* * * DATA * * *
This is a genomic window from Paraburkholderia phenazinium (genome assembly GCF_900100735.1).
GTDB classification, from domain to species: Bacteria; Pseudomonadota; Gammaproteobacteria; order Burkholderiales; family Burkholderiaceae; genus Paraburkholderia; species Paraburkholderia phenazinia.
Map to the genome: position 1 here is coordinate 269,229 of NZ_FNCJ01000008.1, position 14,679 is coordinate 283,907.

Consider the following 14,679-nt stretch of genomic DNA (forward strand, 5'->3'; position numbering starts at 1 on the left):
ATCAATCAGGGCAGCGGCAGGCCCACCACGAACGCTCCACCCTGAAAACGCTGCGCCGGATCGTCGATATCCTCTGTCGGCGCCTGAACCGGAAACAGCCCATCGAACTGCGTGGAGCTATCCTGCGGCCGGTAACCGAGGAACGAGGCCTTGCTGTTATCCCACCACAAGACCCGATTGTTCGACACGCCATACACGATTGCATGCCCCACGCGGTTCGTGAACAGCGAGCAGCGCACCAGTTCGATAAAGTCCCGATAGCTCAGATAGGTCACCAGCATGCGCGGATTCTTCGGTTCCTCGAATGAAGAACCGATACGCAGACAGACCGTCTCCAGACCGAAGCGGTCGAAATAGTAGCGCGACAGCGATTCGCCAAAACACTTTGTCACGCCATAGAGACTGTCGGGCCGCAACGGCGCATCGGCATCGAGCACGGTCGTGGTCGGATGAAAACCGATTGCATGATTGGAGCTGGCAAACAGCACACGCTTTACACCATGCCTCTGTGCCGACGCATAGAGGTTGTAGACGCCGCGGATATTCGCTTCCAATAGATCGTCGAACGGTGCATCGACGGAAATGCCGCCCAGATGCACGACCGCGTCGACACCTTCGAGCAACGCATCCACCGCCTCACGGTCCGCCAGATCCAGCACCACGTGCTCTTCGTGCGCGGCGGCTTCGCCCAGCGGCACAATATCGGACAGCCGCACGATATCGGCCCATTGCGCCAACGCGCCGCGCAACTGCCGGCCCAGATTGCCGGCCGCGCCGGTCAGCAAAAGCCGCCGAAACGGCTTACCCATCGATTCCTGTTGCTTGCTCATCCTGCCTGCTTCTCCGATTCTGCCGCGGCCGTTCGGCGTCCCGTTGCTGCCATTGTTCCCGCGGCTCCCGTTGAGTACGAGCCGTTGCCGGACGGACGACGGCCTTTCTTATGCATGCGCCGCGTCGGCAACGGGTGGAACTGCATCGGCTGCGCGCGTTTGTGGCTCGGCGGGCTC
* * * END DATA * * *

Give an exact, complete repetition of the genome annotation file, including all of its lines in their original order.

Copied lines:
This is a genomic window from Paraburkholderia phenazinium (genome assembly GCF_900100735.1).
GTDB classification, from domain to species: Bacteria; Pseudomonadota; Gammaproteobacteria; order Burkholderiales; family Burkholderiaceae; genus Paraburkholderia; species Paraburkholderia phenazinia.
Map to the genome: position 1 here is coordinate 269,229 of NZ_FNCJ01000008.1, position 14,679 is coordinate 283,907.

Consider the following 14,679-nt stretch of genomic DNA (forward strand, 5'->3'; position numbering starts at 1 on the left):
ATCAATCAGGGCAGCGGCAGGCCCACCACGAACGCTCCACCCTGAAAACGCTGCGCCGGATCGTCGATATCCTCTGTCGGCGCCTGAACCGGAAACAGCCCATCGAACTGCGTGGAGCTATCCTGCGGCCGGTAACCGAGGAACGAGGCCTTGCTGTTATCCCACCACAAGACCCGATTGTTCGACACGCCATACACGATTGCATGCCCCACGCGGTTCGTGAACAGCGAGCAGCGCACCAGTTCGATAAAGTCCCGATAGCTCAGATAGGTCACCAGCATGCGCGGATTCTTCGGTTCCTCGAATGAAGAACCGATACGCAGACAGACCGTCTCCAGACCGAAGCGGTCGAAATAGTAGCGCGACAGCGATTCGCCAAAACACTTTGTCACGCCATAGAGACTGTCGGGCCGCAACGGCGCATCGGCATCGAGCACGGTCGTGGTCGGATGAAAACCGATTGCATGATTGGAGCTGGCAAACAGCACACGCTTTACACCATGCCTCTGTGCCGACGCATAGAGGTTGTAGACGCCGCGGATATTCGCTTCCAATAGATCGTCGAACGGTGCATCGACGGAAATGCCGCCCAGATGCACGACCGCGTCGACACCTTCGAGCAACGCATCCACCGCCTCACGGTCCGCCAGATCCAGCACCACGTGCTCTTCGTGCGCGGCGGCTTCGCCCAGCGGCACAATATCGGACAGCCGCACGATATCGGCCCATTGCGCCAACGCGCCGCGCAACTGCCGGCCCAGATTGCCGGCCGCGCCGGTCAGCAAAAGCCGCCGAAACGGCTTACCCATCGATTCCTGTTGCTTGCTCATCCTGCCTGCTTCTCCGATTCTGCCGCGGCCGTTCGGCGTCCCGTTGCTGCCATTGTTCCCGCGGCTCCCGTTGAGTACGAGCCGTTGCCGGACGGACGACGGCCTTTCTTATGCATGCGCCGCGTCGGCAACGGGTGGAACTGCATCGGCTGCGCGCGTTTGTGGCTCGGCGGGCTC